Distribution of grades policy
Academic Quality Assurance Committee monitors the performance of students, including attrition, further study and employment rates and grade distribution, and College reports on quality assurance processes for assessment activities, including alignment with national and international disciplinary and interdisciplinary standards, as well as qualification type learning outcomes.
Since first semester 1994, ANU uses a grading scale for all courses. This grading scale is used by all academic areas of the University.
Support for students
The University offers students support through several different services. You may contact the services listed below directly or seek advice from your Course Convener, Student Administrators, or your College and Course representatives (if applicable).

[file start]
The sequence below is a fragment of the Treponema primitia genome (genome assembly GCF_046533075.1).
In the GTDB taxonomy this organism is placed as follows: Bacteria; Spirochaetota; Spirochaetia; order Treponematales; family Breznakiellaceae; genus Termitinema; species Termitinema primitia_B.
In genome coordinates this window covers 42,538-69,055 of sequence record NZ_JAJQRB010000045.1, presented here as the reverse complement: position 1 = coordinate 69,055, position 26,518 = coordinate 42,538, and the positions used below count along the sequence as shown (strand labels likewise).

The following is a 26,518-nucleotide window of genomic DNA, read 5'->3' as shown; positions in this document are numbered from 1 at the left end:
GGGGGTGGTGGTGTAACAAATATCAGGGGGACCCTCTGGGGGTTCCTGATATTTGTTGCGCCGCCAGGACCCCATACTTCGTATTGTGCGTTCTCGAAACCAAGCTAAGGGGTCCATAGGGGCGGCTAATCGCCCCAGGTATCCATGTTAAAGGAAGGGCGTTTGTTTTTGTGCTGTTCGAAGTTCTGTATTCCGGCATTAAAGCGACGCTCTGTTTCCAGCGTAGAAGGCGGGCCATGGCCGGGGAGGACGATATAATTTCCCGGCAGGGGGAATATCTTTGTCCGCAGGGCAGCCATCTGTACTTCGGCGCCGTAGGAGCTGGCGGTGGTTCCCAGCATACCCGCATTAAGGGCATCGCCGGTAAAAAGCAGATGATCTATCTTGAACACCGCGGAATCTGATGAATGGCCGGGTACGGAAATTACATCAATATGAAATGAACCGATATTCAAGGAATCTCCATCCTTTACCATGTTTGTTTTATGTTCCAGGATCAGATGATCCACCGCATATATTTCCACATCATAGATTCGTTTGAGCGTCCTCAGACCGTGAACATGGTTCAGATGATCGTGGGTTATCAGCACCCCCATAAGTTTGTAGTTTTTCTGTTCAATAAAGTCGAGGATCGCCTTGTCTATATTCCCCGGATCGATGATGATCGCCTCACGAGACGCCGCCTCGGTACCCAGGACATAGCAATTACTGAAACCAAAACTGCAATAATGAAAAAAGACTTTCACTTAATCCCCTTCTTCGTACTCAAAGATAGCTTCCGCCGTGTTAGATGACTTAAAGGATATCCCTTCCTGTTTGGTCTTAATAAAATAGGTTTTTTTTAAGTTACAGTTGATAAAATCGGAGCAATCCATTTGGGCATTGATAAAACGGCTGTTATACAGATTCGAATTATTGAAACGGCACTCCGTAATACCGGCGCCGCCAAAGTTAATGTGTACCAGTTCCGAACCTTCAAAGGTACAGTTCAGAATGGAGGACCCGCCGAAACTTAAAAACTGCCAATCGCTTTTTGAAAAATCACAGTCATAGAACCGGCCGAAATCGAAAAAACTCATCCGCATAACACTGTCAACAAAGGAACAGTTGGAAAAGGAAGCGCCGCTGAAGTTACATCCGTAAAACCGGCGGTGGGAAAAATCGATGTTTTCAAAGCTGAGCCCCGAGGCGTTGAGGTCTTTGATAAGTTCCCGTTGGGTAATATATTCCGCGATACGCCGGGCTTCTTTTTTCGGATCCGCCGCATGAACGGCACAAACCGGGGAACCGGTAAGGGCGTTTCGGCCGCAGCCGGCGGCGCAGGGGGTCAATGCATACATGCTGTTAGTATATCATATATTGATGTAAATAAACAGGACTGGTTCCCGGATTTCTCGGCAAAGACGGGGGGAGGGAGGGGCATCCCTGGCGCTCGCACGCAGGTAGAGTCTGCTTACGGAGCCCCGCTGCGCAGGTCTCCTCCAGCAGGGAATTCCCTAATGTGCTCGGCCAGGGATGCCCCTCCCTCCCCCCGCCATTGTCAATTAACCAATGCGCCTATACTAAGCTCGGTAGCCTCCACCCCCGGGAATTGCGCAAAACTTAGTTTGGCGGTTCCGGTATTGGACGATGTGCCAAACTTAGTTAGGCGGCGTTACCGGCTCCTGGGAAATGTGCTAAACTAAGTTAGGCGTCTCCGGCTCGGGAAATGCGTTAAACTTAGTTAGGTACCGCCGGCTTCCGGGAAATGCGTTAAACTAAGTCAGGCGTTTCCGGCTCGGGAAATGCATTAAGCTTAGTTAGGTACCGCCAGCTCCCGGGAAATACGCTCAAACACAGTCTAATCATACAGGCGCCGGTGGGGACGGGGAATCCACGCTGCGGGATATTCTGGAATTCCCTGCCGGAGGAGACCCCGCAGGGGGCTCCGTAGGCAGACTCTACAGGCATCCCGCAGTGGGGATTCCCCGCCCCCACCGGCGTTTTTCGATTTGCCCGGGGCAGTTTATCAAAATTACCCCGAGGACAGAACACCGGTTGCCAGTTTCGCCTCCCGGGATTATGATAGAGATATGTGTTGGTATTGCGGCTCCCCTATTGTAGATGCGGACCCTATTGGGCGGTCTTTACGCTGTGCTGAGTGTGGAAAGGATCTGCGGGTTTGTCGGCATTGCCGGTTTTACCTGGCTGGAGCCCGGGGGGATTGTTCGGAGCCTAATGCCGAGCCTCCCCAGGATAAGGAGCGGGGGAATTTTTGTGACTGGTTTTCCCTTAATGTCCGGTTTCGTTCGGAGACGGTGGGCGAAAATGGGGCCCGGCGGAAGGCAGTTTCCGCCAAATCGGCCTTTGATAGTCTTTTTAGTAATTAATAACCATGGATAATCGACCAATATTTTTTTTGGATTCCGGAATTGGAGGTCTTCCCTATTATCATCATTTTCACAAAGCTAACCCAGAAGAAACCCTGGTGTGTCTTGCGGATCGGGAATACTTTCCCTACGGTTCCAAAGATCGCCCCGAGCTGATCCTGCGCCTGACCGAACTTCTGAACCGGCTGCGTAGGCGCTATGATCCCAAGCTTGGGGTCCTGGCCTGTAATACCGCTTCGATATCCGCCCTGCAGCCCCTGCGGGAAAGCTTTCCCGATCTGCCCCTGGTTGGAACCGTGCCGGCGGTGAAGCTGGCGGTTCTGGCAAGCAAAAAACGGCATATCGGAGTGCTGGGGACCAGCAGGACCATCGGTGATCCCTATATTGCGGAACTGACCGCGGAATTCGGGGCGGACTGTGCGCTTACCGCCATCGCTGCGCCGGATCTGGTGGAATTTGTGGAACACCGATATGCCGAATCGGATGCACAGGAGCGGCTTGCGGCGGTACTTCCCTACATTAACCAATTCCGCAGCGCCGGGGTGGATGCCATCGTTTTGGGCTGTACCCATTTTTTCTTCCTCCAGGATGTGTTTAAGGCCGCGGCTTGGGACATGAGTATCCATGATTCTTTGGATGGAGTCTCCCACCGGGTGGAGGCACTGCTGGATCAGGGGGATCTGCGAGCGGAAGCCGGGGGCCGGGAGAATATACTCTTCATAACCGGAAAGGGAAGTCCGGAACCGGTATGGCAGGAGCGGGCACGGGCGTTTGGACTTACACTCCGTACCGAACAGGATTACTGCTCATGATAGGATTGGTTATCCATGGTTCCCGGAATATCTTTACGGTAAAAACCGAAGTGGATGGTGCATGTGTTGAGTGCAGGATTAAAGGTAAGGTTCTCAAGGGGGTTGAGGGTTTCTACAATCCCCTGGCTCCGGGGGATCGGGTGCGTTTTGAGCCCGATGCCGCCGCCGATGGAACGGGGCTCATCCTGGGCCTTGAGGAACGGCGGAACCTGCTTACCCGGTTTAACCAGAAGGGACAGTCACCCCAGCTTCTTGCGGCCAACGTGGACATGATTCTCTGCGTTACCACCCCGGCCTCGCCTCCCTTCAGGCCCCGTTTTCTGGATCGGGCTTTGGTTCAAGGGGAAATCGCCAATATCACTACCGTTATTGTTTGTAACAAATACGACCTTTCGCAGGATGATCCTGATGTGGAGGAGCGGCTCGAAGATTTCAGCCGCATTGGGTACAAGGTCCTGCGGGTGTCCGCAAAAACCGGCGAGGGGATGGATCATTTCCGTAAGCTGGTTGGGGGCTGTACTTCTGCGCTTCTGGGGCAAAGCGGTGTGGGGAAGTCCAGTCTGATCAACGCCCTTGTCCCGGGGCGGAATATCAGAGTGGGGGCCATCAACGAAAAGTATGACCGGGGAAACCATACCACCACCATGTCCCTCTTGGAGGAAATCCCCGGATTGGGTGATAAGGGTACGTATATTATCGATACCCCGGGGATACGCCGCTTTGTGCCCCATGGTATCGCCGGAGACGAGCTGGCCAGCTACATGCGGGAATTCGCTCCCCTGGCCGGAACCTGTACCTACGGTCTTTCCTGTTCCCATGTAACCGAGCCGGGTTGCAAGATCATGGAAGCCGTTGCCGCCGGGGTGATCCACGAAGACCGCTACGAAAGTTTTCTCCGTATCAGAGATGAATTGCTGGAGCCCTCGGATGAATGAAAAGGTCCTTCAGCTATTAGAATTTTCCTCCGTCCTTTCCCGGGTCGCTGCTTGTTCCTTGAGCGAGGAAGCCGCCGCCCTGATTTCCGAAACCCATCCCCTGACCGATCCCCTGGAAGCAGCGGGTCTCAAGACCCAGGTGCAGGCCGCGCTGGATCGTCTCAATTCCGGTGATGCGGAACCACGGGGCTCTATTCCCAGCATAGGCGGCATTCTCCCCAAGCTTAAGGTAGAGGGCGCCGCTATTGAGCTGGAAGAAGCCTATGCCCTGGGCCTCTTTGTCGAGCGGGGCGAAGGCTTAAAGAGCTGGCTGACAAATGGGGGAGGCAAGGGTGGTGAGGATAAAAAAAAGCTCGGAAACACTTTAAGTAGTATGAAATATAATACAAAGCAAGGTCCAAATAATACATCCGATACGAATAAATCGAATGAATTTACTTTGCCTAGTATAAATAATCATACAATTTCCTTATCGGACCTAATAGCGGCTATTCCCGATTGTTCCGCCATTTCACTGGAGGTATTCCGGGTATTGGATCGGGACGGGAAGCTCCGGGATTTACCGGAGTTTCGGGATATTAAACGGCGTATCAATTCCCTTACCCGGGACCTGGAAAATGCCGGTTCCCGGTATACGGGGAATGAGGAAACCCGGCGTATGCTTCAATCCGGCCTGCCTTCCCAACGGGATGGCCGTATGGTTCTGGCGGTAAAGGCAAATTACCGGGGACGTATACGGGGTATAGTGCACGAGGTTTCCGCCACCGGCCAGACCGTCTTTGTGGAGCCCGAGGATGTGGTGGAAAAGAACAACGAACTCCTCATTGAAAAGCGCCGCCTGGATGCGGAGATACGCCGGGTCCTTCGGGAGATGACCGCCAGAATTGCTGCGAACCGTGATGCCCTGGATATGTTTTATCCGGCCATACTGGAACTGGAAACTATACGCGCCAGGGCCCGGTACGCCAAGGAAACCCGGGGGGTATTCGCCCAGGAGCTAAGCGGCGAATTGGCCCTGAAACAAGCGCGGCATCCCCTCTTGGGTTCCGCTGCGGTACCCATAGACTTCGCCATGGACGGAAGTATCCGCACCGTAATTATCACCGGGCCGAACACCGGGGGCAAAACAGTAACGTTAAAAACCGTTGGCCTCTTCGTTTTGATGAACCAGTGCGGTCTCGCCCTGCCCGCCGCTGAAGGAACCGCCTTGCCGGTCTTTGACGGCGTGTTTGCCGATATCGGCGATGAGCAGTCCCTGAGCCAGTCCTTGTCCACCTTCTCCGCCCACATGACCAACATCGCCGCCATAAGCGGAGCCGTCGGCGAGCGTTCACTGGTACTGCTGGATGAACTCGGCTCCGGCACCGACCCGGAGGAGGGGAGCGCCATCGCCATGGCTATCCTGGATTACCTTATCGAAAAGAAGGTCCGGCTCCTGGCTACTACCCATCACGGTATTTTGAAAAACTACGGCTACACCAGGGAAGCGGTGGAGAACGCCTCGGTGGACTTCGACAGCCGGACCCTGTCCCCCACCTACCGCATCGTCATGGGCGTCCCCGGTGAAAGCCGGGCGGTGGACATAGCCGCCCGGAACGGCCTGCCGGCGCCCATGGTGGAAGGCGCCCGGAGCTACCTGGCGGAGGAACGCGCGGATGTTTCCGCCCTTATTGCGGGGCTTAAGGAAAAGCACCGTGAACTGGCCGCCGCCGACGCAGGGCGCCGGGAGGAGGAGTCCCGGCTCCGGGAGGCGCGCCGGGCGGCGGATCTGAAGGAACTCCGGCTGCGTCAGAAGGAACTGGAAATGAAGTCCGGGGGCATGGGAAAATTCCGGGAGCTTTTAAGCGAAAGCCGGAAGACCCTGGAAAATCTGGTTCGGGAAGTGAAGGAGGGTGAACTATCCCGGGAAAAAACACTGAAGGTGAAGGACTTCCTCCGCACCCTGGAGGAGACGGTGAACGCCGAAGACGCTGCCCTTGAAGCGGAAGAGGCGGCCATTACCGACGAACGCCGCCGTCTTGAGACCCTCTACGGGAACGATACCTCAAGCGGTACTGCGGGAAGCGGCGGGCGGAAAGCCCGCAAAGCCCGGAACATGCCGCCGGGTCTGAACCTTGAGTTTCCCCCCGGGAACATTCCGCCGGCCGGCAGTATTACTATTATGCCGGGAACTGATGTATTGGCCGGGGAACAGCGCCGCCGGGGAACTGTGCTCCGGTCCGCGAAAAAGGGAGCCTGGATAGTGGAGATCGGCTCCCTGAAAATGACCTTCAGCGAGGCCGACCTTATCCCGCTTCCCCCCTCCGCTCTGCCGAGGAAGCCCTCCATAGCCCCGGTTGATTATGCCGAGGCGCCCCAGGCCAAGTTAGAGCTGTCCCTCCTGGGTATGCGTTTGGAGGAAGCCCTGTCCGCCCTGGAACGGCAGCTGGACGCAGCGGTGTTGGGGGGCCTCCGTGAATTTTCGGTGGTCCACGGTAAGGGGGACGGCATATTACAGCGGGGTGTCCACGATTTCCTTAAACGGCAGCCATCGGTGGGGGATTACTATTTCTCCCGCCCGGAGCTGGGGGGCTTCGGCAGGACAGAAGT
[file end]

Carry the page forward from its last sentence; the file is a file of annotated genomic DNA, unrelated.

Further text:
- ANU Health, safety & wellbeing for medical services, counselling, mental health and spiritual support
- ANU Diversity and inclusion for students with a disability or ongoing or chronic illness
- ANU Dean of Students for confidential, impartial advice and help to resolve problems between students and the academic or administrative areas of the University
- ANU Academic Skills and Learning Centre supports you make your own decisions about how you learn and manage your workload.
- ANU Counselling Centre promotes, supports and enhances mental health and wellbeing within the University student community.
- ANUSA supports and represents undergraduate and ANU College students
- PARSA supports and represents postgraduate and research students